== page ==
Three Measures Of Slack In Japan’s Labor Markets

Japan’s salarymen
are famous for their long-hours culture.
There’s even a word — karoshi — for death by
overwork. Why hasn’t that translated into
higher wages?
Headline unemployment is at an enviably low
3.6 percent and corporate profits are strong.
The trouble is that substantial hidden
unemployment has kept salaries stagnant.
Wages in 2014 eked out a meager 0.8 percent
increase.
Hopes for a turnaround are focused on the
spring round of wage negotiations. Rengo —
Japan’s biggest labor union — has asked for an
inflation busting 4 percent raise for its
members. The Bank of Japan has said a
minimum 1 percent is enough to keep its
reflation strategy on track.
How likely are Japan’s workers to see a
bumper salary increase? The latest labor
market data — showing a 1.3 percent annual
increase in wages in January — is a hopeful
sign. A more detailed answer comes from
examining alternative measures of slack in the
labor market.
In the U.S., debate focuses on three measures.
Short-term unemployed are more likely to find
work and so generate more upward pressure
on wages. Marginally attached workers and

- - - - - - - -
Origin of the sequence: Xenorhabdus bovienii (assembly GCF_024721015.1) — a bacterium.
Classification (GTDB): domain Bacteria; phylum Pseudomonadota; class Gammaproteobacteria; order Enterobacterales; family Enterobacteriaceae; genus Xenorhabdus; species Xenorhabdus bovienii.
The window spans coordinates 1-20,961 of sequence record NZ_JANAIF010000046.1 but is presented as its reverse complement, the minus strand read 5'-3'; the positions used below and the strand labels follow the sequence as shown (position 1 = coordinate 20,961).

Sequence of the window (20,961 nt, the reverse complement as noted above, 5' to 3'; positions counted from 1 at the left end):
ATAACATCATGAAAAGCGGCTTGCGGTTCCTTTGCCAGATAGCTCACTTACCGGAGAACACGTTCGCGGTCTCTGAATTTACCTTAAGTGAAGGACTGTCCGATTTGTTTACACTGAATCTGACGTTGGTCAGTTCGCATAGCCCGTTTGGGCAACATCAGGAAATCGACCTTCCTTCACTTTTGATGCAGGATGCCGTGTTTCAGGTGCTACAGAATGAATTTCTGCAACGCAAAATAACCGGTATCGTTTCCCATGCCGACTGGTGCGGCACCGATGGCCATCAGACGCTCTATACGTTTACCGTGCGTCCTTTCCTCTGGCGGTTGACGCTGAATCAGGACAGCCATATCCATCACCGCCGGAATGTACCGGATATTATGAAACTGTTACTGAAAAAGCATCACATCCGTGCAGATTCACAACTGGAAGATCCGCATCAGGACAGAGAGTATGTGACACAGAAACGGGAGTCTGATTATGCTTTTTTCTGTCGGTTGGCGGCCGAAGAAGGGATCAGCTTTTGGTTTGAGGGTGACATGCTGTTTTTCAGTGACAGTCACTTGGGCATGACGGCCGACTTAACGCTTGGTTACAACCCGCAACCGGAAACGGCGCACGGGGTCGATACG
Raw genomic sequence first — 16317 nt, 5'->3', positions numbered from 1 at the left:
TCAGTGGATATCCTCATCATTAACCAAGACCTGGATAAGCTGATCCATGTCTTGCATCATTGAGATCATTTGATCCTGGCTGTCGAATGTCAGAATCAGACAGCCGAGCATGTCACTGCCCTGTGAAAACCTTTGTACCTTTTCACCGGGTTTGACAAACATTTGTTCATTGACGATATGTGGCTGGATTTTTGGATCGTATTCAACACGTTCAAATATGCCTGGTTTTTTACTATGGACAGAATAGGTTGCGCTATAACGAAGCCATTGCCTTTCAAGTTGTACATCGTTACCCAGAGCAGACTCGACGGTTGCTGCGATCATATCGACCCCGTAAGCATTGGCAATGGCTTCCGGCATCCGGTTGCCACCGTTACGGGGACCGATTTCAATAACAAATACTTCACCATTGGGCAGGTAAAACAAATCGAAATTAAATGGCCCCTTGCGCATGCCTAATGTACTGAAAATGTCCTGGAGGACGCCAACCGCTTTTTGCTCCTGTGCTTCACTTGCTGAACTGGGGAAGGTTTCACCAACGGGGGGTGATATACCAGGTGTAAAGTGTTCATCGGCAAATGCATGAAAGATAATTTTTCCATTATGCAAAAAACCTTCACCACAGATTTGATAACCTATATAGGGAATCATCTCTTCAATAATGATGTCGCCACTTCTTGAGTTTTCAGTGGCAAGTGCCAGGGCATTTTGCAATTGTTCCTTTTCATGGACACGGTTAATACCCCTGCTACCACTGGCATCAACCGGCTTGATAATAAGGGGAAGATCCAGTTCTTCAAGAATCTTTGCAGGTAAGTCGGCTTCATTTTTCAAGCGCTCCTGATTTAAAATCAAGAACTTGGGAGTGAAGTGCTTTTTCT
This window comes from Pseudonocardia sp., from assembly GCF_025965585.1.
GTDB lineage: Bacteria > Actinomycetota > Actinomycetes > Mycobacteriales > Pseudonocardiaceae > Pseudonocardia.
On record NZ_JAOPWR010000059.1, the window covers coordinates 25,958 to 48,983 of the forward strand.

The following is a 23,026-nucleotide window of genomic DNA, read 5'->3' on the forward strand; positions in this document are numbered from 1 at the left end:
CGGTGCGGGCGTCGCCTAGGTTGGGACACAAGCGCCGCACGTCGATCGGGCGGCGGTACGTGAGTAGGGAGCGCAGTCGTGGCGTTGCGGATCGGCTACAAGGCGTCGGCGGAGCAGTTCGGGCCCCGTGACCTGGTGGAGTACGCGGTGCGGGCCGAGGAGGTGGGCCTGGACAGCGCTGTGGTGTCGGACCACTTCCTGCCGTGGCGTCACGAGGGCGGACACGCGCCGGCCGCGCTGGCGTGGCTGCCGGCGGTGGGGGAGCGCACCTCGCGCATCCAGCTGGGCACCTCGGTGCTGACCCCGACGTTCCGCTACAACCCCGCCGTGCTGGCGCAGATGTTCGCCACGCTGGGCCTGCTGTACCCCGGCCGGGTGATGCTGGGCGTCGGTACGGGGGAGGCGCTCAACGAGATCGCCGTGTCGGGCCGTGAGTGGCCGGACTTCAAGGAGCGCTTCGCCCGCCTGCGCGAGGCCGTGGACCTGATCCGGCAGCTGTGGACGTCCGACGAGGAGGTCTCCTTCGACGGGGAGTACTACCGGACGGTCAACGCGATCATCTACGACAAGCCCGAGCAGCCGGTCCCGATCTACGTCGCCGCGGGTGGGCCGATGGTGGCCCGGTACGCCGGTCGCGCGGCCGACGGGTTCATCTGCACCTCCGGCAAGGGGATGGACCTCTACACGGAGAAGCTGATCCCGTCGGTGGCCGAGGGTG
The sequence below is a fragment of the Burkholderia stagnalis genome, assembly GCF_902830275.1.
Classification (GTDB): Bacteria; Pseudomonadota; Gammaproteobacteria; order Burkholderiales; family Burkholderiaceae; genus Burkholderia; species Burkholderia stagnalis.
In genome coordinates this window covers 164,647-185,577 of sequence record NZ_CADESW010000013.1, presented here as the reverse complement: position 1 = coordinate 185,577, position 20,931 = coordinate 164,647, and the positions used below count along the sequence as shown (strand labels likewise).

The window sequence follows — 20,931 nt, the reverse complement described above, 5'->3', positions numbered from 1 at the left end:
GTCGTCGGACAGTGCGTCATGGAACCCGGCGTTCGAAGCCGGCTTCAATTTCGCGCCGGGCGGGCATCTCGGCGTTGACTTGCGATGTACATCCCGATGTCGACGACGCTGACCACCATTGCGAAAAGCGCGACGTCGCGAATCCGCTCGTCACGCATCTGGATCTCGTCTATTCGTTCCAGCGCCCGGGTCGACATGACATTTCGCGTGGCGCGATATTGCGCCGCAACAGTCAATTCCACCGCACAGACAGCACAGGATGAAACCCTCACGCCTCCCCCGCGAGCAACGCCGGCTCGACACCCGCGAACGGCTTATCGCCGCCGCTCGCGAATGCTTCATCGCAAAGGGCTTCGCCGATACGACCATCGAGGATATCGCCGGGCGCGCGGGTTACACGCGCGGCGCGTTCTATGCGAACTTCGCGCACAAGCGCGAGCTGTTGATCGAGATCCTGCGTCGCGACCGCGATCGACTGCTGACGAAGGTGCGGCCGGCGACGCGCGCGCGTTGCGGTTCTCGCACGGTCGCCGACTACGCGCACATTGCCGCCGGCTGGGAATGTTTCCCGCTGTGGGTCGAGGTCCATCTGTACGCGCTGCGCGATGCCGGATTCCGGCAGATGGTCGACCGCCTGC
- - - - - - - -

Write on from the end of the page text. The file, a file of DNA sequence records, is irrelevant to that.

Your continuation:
involuntary part-time workers reflect hidden
unemployment — pulling in the opposite
direction.
Short-Term Unemployment Exert Upward
Pressure on Wages
For Japan, short-term unemployment —
measured as those unemployed for less than 6
months — has edged up as a share of total
unemployment. At the end of 2012, when
Prime Minister Shinzo Abe was elected, short-
term unemployment was 41 percent of the
total; now it is 43 percent.
Japan’s Labor Force Survey includes a measure
of workers not in the labor force but wishing
to work. Adding this to the number
unemployed gives a measure similar to U5 in
the U.S. — unemployed plus marginally
attached workers. Based on that, Japan’s
unemployment rate is currently 9.1 percent,
down from 9.6 percent at end 2012 and the
lowest level in more than a decade.
Hidden Unemployment High But Falling
Japan’s LFS also includes a measure of those in
irregular work because they have not found a
job as a regular employee. Adding that into
the mix produces a measure similar to U6 in
the U.S. – unemployed + marginally attached
workers + involuntary part time workers.
Based on that measure, Japan’s unemployment
is currently 13.9 percent, down from 15.4
percent at the start of 2013 — the start of the
series.
What does that imply for the current wage
negotiations? On the one hand, unemployment
broadly understood remains substantially
higher than the headline figures suggest. It’s
also higher than equivalent measures in the
U.S, where U6 is currently 11.3 percent. On the
other hand, all the measures of unemployment
are at decade-plus lows and moving in the
right direction.
Rising wages are critical to the Bank of Japan’s
reflation strategy. With hidden unemployment
high, Rengo’s bold bid for a 4 percent raise
looks ambitious. With slack continuing to fall,
Japan’s hard-working salarymen could still be
set for an inflation-beating rise.